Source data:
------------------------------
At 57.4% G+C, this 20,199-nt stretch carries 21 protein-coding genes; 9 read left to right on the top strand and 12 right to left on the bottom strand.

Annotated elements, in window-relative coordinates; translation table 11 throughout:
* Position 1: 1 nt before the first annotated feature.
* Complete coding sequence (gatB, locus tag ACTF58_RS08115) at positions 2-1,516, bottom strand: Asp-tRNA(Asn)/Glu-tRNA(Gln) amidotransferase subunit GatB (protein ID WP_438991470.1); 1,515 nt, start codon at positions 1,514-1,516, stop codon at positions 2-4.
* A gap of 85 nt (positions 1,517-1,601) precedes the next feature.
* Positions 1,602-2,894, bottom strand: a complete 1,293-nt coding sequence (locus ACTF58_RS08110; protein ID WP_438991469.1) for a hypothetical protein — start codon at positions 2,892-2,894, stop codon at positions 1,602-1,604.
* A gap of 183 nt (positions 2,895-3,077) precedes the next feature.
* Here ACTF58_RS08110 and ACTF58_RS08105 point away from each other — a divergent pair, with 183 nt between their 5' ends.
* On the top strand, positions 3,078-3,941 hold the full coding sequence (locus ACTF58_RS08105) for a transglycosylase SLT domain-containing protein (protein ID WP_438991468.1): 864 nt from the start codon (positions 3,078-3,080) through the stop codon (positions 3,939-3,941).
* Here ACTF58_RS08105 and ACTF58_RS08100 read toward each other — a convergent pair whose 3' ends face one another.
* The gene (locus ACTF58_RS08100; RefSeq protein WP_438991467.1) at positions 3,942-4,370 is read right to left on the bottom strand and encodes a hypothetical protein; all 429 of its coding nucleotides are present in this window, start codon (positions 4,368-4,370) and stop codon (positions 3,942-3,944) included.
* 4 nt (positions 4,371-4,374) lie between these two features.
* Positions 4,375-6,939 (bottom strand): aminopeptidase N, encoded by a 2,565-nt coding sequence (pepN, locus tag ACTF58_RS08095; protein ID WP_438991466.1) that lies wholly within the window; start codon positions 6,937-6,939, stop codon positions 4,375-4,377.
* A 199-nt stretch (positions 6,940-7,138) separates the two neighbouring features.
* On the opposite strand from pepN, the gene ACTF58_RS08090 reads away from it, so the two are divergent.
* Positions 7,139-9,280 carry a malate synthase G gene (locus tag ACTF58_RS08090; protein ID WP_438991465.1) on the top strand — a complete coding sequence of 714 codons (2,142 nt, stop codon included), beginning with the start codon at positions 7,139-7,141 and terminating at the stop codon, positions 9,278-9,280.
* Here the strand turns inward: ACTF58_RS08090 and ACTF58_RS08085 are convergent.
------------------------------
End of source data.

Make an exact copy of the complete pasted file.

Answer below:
At 57.4% G+C, this 20,199-nt stretch carries 21 protein-coding genes; 9 read left to right on the top strand and 12 right to left on the bottom strand.

Annotated elements, in window-relative coordinates; translation table 11 throughout:
* Position 1: 1 nt before the first annotated feature.
* Complete coding sequence (gatB, locus tag ACTF58_RS08115) at positions 2-1,516, bottom strand: Asp-tRNA(Asn)/Glu-tRNA(Gln) amidotransferase subunit GatB (protein ID WP_438991470.1); 1,515 nt, start codon at positions 1,514-1,516, stop codon at positions 2-4.
* A gap of 85 nt (positions 1,517-1,601) precedes the next feature.
* Positions 1,602-2,894, bottom strand: a complete 1,293-nt coding sequence (locus ACTF58_RS08110; protein ID WP_438991469.1) for a hypothetical protein — start codon at positions 2,892-2,894, stop codon at positions 1,602-1,604.
* A gap of 183 nt (positions 2,895-3,077) precedes the next feature.
* Here ACTF58_RS08110 and ACTF58_RS08105 point away from each other — a divergent pair, with 183 nt between their 5' ends.
* On the top strand, positions 3,078-3,941 hold the full coding sequence (locus ACTF58_RS08105) for a transglycosylase SLT domain-containing protein (protein ID WP_438991468.1): 864 nt from the start codon (positions 3,078-3,080) through the stop codon (positions 3,939-3,941).
* Here ACTF58_RS08105 and ACTF58_RS08100 read toward each other — a convergent pair whose 3' ends face one another.
* The gene (locus ACTF58_RS08100; RefSeq protein WP_438991467.1) at positions 3,942-4,370 is read right to left on the bottom strand and encodes a hypothetical protein; all 429 of its coding nucleotides are present in this window, start codon (positions 4,368-4,370) and stop codon (positions 3,942-3,944) included.
* 4 nt (positions 4,371-4,374) lie between these two features.
* Positions 4,375-6,939 (bottom strand): aminopeptidase N, encoded by a 2,565-nt coding sequence (pepN, locus tag ACTF58_RS08095; protein ID WP_438991466.1) that lies wholly within the window; start codon positions 6,937-6,939, stop codon positions 4,375-4,377.
* A 199-nt stretch (positions 6,940-7,138) separates the two neighbouring features.
* On the opposite strand from pepN, the gene ACTF58_RS08090 reads away from it, so the two are divergent.
* Positions 7,139-9,280 carry a malate synthase G gene (locus tag ACTF58_RS08090; protein ID WP_438991465.1) on the top strand — a complete coding sequence of 714 codons (2,142 nt, stop codon included), beginning with the start codon at positions 7,139-7,141 and terminating at the stop codon, positions 9,278-9,280.
* Here the strand turns inward: ACTF58_RS08090 and ACTF58_RS08085 are convergent.